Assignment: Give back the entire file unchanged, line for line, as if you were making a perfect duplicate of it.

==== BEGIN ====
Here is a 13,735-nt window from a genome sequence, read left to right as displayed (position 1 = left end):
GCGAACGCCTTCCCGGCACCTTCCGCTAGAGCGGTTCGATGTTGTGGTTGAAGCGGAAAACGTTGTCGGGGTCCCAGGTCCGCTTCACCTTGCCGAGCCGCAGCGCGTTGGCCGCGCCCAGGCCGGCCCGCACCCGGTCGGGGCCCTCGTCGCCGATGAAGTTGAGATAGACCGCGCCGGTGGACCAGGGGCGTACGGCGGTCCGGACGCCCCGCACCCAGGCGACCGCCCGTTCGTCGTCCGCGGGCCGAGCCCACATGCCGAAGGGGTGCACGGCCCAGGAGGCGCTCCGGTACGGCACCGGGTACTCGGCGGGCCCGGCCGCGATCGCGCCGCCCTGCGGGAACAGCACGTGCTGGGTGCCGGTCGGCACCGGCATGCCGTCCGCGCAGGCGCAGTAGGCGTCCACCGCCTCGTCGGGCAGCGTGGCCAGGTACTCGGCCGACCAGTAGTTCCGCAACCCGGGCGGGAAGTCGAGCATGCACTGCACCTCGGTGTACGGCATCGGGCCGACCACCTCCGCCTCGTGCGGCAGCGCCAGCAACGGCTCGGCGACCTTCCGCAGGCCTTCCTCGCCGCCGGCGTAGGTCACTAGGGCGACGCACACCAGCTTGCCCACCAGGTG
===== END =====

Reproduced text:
Here is a 13,735-nt window from a genome sequence, read left to right as displayed (position 1 = left end):
GCGAACGCCTTCCCGGCACCTTCCGCTAGAGCGGTTCGATGTTGTGGTTGAAGCGGAAAACGTTGTCGGGGTCCCAGGTCCGCTTCACCTTGCCGAGCCGCAGCGCGTTGGCCGCGCCCAGGCCGGCCCGCACCCGGTCGGGGCCCTCGTCGCCGATGAAGTTGAGATAGACCGCGCCGGTGGACCAGGGGCGTACGGCGGTCCGGACGCCCCGCACCCAGGCGACCGCCCGTTCGTCGTCCGCGGGCCGAGCCCACATGCCGAAGGGGTGCACGGCCCAGGAGGCGCTCCGGTACGGCACCGGGTACTCGGCGGGCCCGGCCGCGATCGCGCCGCCCTGCGGGAACAGCACGTGCTGGGTGCCGGTCGGCACCGGCATGCCGTCCGCGCAGGCGCAGTAGGCGTCCACCGCCTCGTCGGGCAGCGTGGCCAGGTACTCGGCCGACCAGTAGTTCCGCAACCCGGGCGGGAAGTCGAGCATGCACTGCACCTCGGTGTACGGCATCGGGCCGACCACCTCCGCCTCGTGCGGCAGCGCCAGCAACGGCTCGGCGACCTTCCGCAGGCCTTCCTCGCCGCCGGCGTAGGTCACTAGGGCGACGCACACCAGCTTGCCCACCAGGTG